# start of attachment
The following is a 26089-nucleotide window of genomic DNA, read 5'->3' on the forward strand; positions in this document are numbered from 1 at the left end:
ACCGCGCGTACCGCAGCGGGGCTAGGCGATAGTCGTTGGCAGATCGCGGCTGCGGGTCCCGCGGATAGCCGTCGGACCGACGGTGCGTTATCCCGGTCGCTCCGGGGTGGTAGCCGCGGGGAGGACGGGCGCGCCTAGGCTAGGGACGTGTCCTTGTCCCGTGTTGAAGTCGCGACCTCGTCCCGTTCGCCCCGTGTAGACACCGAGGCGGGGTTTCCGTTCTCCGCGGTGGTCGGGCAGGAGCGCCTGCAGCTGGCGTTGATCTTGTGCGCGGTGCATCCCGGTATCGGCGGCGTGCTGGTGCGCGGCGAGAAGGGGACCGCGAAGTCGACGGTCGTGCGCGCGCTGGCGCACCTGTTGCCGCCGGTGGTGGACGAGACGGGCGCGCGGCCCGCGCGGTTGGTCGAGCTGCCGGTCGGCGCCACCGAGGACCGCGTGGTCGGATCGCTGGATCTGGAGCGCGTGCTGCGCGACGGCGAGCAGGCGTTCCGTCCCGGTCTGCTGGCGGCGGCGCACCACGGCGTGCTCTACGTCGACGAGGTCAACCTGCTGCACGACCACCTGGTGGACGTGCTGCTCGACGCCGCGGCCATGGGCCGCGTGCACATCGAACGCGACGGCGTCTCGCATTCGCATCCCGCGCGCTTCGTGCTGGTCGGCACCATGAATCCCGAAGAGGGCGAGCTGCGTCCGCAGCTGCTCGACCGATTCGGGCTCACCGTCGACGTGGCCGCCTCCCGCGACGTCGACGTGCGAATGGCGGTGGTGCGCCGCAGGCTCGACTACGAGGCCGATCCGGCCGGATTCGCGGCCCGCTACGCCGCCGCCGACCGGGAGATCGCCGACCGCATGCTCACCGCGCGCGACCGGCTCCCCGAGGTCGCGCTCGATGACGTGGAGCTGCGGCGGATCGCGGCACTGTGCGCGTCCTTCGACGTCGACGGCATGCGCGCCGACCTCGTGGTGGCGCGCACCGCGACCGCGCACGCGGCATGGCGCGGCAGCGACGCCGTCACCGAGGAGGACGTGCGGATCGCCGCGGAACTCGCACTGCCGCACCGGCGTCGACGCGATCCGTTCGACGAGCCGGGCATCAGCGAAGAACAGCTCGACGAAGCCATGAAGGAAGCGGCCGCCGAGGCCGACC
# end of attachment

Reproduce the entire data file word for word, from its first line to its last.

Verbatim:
The following is a 26089-nucleotide window of genomic DNA, read 5'->3' on the forward strand; positions in this document are numbered from 1 at the left end:
ACCGCGCGTACCGCAGCGGGGCTAGGCGATAGTCGTTGGCAGATCGCGGCTGCGGGTCCCGCGGATAGCCGTCGGACCGACGGTGCGTTATCCCGGTCGCTCCGGGGTGGTAGCCGCGGGGAGGACGGGCGCGCCTAGGCTAGGGACGTGTCCTTGTCCCGTGTTGAAGTCGCGACCTCGTCCCGTTCGCCCCGTGTAGACACCGAGGCGGGGTTTCCGTTCTCCGCGGTGGTCGGGCAGGAGCGCCTGCAGCTGGCGTTGATCTTGTGCGCGGTGCATCCCGGTATCGGCGGCGTGCTGGTGCGCGGCGAGAAGGGGACCGCGAAGTCGACGGTCGTGCGCGCGCTGGCGCACCTGTTGCCGCCGGTGGTGGACGAGACGGGCGCGCGGCCCGCGCGGTTGGTCGAGCTGCCGGTCGGCGCCACCGAGGACCGCGTGGTCGGATCGCTGGATCTGGAGCGCGTGCTGCGCGACGGCGAGCAGGCGTTCCGTCCCGGTCTGCTGGCGGCGGCGCACCACGGCGTGCTCTACGTCGACGAGGTCAACCTGCTGCACGACCACCTGGTGGACGTGCTGCTCGACGCCGCGGCCATGGGCCGCGTGCACATCGAACGCGACGGCGTCTCGCATTCGCATCCCGCGCGCTTCGTGCTGGTCGGCACCATGAATCCCGAAGAGGGCGAGCTGCGTCCGCAGCTGCTCGACCGATTCGGGCTCACCGTCGACGTGGCCGCCTCCCGCGACGTCGACGTGCGAATGGCGGTGGTGCGCCGCAGGCTCGACTACGAGGCCGATCCGGCCGGATTCGCGGCCCGCTACGCCGCCGCCGACCGGGAGATCGCCGACCGCATGCTCACCGCGCGCGACCGGCTCCCCGAGGTCGCGCTCGATGACGTGGAGCTGCGGCGGATCGCGGCACTGTGCGCGTCCTTCGACGTCGACGGCATGCGCGCCGACCTCGTGGTGGCGCGCACCGCGACCGCGCACGCGGCATGGCGCGGCAGCGACGCCGTCACCGAGGAGGACGTGCGGATCGCCGCGGAACTCGCACTGCCGCACCGGCGTCGACGCGATCCGTTCGACGAGCCGGGCATCAGCGAAGAACAGCTCGACGAAGCCATGAAGGAAGCGGCCGCCGAGGCCGACC